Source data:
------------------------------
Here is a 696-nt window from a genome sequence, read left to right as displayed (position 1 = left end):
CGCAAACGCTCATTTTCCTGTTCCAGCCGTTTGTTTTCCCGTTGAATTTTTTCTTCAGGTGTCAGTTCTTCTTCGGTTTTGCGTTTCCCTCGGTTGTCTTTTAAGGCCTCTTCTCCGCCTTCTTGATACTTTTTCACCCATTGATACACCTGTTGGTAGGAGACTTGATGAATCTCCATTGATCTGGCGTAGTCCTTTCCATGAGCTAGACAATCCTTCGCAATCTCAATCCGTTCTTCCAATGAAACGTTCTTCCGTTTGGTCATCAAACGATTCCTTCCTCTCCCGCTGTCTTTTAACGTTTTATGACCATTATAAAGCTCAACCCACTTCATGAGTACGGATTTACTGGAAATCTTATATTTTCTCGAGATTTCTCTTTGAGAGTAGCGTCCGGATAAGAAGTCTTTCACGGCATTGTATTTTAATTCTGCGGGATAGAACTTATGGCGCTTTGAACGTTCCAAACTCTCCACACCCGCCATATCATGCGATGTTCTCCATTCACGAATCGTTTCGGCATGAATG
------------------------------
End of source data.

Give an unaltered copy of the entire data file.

Here is a 696-nt window from a genome sequence, read left to right as displayed (position 1 = left end):
CGCAAACGCTCATTTTCCTGTTCCAGCCGTTTGTTTTCCCGTTGAATTTTTTCTTCAGGTGTCAGTTCTTCTTCGGTTTTGCGTTTCCCTCGGTTGTCTTTTAAGGCCTCTTCTCCGCCTTCTTGATACTTTTTCACCCATTGATACACCTGTTGGTAGGAGACTTGATGAATCTCCATTGATCTGGCGTAGTCCTTTCCATGAGCTAGACAATCCTTCGCAATCTCAATCCGTTCTTCCAATGAAACGTTCTTCCGTTTGGTCATCAAACGATTCCTTCCTCTCCCGCTGTCTTTTAACGTTTTATGACCATTATAAAGCTCAACCCACTTCATGAGTACGGATTTACTGGAAATCTTATATTTTCTCGAGATTTCTCTTTGAGAGTAGCGTCCGGATAAGAAGTCTTTCACGGCATTGTATTTTAATTCTGCGGGATAGAACTTATGGCGCTTTGAACGTTCCAAACTCTCCACACCCGCCATATCATGCGATGTTCTCCATTCACGAATCGTTTCGGCATGAATG